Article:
While Dostoevsky cannot help the reader to fully demystify the human subconscious, he can induce pang – however slight – of the same subconscious urge to kill that Raskolnikov himself experiences. This, perhaps, is Dostoevsky true stroke of genius. This urge exists completely outside of the realm of madness, as defined by society. It is also important to remember that Dostoevsky was writing in a post-Freudian time, and Dostoevsky seems to encourage the reader to theorize about Raskolnikov’s subconscious activity. Raskolnikov’s dreams about the horse and the apocalyptic world beg for such analysis. In this dream, he is a little boy walking with his father. They come across a drunken crowd of people trying to force an old mare to drag a load that is far too heavy for her. Raskolnikov, as the child, feels utterly powerless because he cannot provoke a response from his impotent father and cannot stop the whipping, even when he puts his own body between the horse and the whip (Dostoevsky 56). This dream suggests another possible motive for the crime: Raskolnikov wants to do something to oppose his feelings of impotence and powerlessness in life. When Porfiry says, “Human nature is a mirror, sir, the clearest mirror,” he is perhaps referring to the fact that our behavior is a manifestation of the activity happening on a subconscious level that we cannot understand rationally (Dostoevsky 342). The subconscious is like a black box that consolidates innumerable causes and results in a particular action or thought. However, how these causes interact inside this dark box is a very complicated matter, one that Dostoevsky certainly does not fully resolve. It is likely that the activity and workings of the subconscious are beyond even the retrospective theorizing of the conscious mind. Because the subconscious mind is so difficult to understand, the actions that it effects could be mislabeled by society as induced by madness.
Dostoevsky and Cervantes both argue that madness is defined by society and is the description rather than an agent. In this, they acknowledge the universality of urges and desires to fill our subconscious needs. There is, however, something that sets Don Quixote and Raskolnikov apart from the average person. The difference seems to lie in the fact that Quixote and Raskolnikov respond to these urges with little consideration of how their fulfillment will work in the framework of society. Raskolnikov, for example, overhears two young men in a pub discussing whether they would “kill the old woman for the sake of justice,” seeing as she is “a stupid, meaningless, worthless, wicked, sick old crone…harmful to everyone” (Dostoevsky 65). They are contemplating the exact same idea as Raskolnikov; the difference is that Raskolnikov actually follows through. Raskolnikov suggests that all men have urges and desires, yet choose not to respond to them as a result of “cowardice;” man fears “a new step, [his] own new word” (Dostoevsky 4). Cervantes also shows the universality of these urges. While Cervantes does not make the reader see delusion as reality, he has effectively induced the same visceral urge to refashion ourselves according to our needs that originally drove Quixote. And we are certainly not alone. Sancho, the priest, and the barber – all of who are figures aligned with the reader as voices of reason and sense – become terribly excited with Quixote’s new proposal. While “astonished at Don Quixote’s fresh craze,” the priest and the barber “gave in to his new project, applauding his folly as wisdom and offering to join him in its pursuit” (Cervantes 933).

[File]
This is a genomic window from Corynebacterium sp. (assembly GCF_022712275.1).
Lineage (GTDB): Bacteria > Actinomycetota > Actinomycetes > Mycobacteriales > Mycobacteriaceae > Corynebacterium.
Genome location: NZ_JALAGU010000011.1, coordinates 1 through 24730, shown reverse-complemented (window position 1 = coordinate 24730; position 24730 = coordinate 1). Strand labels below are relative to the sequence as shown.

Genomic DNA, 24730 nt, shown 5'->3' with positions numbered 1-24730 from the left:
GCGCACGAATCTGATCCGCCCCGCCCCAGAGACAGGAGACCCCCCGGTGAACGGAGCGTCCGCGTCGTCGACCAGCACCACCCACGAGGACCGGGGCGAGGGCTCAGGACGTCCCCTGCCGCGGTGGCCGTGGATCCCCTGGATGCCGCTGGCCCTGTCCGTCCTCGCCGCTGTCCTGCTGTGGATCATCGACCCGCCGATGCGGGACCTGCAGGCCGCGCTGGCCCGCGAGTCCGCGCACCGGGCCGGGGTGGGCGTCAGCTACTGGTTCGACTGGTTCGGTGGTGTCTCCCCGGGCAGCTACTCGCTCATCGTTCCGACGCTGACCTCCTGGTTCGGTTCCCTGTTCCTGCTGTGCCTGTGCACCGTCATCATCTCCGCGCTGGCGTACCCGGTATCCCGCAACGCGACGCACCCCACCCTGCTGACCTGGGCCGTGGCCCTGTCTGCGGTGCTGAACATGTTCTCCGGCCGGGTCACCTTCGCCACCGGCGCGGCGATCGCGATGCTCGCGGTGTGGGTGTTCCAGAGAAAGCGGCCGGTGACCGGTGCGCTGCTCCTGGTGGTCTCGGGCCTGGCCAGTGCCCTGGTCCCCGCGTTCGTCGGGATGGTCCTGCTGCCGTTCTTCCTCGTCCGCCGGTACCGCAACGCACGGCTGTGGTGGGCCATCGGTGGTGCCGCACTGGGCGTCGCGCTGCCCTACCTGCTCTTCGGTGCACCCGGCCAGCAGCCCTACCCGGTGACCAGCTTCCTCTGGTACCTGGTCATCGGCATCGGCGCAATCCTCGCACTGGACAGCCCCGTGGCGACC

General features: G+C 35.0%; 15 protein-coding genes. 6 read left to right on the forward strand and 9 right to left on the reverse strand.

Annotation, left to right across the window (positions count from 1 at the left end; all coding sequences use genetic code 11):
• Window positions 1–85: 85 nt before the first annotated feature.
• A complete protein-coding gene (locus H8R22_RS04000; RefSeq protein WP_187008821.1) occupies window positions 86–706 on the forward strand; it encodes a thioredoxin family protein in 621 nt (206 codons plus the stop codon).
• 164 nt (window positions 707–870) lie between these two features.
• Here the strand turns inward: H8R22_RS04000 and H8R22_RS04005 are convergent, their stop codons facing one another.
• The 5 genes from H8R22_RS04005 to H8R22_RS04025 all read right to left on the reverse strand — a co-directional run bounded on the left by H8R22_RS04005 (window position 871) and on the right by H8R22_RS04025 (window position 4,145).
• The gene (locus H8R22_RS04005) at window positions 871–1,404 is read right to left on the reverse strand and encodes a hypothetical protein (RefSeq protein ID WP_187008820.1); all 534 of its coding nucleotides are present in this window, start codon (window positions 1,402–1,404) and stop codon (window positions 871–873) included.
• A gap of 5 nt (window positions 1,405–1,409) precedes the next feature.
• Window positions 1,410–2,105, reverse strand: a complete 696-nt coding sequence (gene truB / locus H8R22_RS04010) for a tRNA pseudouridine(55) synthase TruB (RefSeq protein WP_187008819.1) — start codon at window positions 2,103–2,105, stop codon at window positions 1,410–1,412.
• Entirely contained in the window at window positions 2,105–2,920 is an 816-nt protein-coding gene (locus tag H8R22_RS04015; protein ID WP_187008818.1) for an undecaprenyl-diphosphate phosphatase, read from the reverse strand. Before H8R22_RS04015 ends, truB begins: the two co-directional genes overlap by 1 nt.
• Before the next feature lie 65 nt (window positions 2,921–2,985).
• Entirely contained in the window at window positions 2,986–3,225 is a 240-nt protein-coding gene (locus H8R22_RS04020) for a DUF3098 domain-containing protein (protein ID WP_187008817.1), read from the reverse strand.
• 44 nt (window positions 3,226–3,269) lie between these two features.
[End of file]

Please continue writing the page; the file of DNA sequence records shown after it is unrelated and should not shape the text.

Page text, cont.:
While both Cervantes and Dostoevsky acknowledge that identity is always relative to society, they do not denounce this influence altogether or advocate that one simply create a fictional world in response to his individual needs. Both authors issue a warning against allowing subconscious desires to triumph over reason or to result in asocial behavior. This is illustrated particularly well in Raskolnikov’s apocalyptic dream, in which the human race is infected by trichinae that make each person think “the truth [is] contained in himself alone,” and as a result, they cannot ” agree on what to regard as evil, what as good” (Dostoevsky 547). This dream shows the large-scale implications of such behavior. Similarly, Cervantes certainly presents a bitter side to knight errantry, especially in the melancholy that follows it.